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Book Review Carboranes. By R. N. Grimes

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Principles of Mass Spectrometry and Negative Ions. By
Charles E. Melton. Marcel Dekker Inc., New York 1970.
1st ed., v, 313 pp., bound $17.75.
A series of books on mass spectrometry have so far been
published dealing either with special applications (particularly in organic chemistry) or (insofar as the authors
attempt to cover the entire field) presenting the physical
fundamentals and the principles of the equipment together
with a survey of the various fields of use.
The present book, unlike those that have preceded it, is
predominantly of the character of a textbook. The author
presents a mathematically immaculate description of the
physical principles that are required for an understanding
of the function and use of mass spectrometers. Knowledge
of vector analysis and of the manipulation of differential
equations is necessary for an understanding of the subject
The history of mass spectrometry and the wide field of uses
are described briefly, but with many references, in the introductory chapter. Chapters 2 to 8 contain the mathematical
description of the physical principles of the following fields:
2. movement of charged particles in electric and magnetic
fields, 3. formation of ions, 4. mass separation (analysis), 5.
detection of ions, 6. positive ions, 7. negative ions, and 8.
secondary reactions. No references for further studies are
given in Chapters 2 to 5.
Because of the author’s evident delight in the handling of
the methods of theoretical physics, the application of the
quantum theory in the chapters on positive ions, negative
ions, and secondary reactions, e.g. in the calculation of
effective cross sections for collision phenomena and in pair
formation, is not too brief. The appendix contains tables of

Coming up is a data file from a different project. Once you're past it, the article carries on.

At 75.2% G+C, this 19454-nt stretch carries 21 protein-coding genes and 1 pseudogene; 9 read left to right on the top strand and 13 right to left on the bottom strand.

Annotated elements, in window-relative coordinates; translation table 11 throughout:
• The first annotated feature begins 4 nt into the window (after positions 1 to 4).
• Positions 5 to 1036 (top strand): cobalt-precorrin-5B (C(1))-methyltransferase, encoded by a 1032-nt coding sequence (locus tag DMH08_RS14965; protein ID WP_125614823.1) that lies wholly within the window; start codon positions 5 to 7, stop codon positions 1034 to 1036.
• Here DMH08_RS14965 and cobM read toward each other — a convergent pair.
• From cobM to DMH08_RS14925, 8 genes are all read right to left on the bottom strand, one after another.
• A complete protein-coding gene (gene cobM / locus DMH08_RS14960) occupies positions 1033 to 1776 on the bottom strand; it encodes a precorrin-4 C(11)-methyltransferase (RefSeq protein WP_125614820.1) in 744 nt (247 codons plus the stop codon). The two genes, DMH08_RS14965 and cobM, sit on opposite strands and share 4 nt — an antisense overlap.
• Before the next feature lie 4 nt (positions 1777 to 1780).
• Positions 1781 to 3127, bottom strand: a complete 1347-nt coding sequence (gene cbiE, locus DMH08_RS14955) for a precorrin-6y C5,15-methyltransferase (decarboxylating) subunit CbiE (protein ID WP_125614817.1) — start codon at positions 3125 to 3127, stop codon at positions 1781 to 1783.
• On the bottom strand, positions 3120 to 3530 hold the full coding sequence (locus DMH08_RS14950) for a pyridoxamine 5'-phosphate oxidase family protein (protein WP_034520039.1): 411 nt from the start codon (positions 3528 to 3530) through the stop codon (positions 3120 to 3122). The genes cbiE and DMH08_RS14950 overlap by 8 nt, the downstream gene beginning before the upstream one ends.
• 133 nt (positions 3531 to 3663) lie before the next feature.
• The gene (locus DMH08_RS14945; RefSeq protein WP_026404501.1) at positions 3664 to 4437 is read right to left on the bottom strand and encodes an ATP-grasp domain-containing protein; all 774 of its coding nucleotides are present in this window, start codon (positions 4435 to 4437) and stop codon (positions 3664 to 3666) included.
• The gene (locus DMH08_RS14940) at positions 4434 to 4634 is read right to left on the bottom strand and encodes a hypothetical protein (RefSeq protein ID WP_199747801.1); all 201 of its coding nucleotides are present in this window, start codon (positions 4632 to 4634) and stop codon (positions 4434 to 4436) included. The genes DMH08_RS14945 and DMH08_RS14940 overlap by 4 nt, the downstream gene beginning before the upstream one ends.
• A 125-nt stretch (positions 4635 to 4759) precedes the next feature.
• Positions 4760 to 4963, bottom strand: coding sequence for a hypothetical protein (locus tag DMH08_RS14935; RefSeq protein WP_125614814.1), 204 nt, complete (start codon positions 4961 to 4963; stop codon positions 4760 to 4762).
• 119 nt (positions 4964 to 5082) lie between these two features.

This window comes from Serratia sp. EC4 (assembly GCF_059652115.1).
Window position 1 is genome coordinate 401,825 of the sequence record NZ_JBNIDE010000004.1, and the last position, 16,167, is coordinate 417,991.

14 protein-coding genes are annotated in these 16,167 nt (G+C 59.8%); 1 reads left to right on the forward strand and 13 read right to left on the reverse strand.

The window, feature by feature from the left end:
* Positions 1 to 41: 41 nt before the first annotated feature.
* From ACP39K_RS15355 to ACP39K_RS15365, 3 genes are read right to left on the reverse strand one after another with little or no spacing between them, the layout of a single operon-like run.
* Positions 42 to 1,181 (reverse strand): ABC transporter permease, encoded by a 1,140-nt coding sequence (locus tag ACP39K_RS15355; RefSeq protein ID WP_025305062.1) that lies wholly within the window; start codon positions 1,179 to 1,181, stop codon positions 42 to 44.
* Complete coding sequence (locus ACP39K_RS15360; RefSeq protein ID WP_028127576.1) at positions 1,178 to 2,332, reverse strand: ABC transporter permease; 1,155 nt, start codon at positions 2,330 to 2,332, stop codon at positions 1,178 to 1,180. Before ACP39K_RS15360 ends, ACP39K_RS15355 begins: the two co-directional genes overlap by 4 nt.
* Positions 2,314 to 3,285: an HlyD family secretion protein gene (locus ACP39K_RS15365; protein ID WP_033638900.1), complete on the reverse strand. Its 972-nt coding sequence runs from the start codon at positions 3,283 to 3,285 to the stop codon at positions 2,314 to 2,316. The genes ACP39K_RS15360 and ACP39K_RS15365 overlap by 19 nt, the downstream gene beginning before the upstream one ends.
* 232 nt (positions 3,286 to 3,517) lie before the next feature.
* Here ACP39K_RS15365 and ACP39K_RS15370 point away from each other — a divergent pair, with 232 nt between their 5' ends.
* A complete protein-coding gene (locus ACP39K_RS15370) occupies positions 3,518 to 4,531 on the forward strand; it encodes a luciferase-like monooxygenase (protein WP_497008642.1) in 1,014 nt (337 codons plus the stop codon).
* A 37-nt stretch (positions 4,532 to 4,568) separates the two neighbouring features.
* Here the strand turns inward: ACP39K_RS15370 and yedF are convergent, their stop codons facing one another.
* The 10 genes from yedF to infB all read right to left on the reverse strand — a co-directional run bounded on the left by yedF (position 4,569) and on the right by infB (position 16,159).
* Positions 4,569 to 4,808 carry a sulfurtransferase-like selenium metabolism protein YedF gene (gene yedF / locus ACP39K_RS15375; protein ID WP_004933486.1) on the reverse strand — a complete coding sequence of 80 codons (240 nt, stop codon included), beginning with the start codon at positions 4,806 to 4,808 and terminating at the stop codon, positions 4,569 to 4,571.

appearance potentials from investigations with negative
ions, secondary reactions of negative ions, and electron
affinities of atoms and molecules.
The book should be a useful aid to advanced students of
physics and chemistry and to physicists and chemists who
wish to familiarize themselveswith the field of mass spectrometry. However, it should also find a plerp in the laboratories of pure and applied specialists.
Karl HeinBvMaurer [NB 991 IE]
Carboranes. By R . N . Grimes. Academic Press, New YorkLondon 1970. 1st ed., xiv, 272 pp., numerous formulas
and tables, bound $14.00.
The chemistry of carboranes, which were first reported in
1953, has developed very rapidly during the past 12 years.
It now occupies an independent place alongside polyborane
chemistry. As in the case of the boranes, the syntheses, the
diverse structures, and the bonding (three-center bonds,
metal n bonds) in this class of compounds are of interest to
the inorganic chemist, the organometallic chemist, and the
organic chemist alike. The present book appears at a time
when a survey of what has been achieved is of great value.
Following the examination of the most important steric
structures and the bonding in the various types of carboranes and of the latest nomenclature, nido and closo carboranes with small and medium numbers of atoms are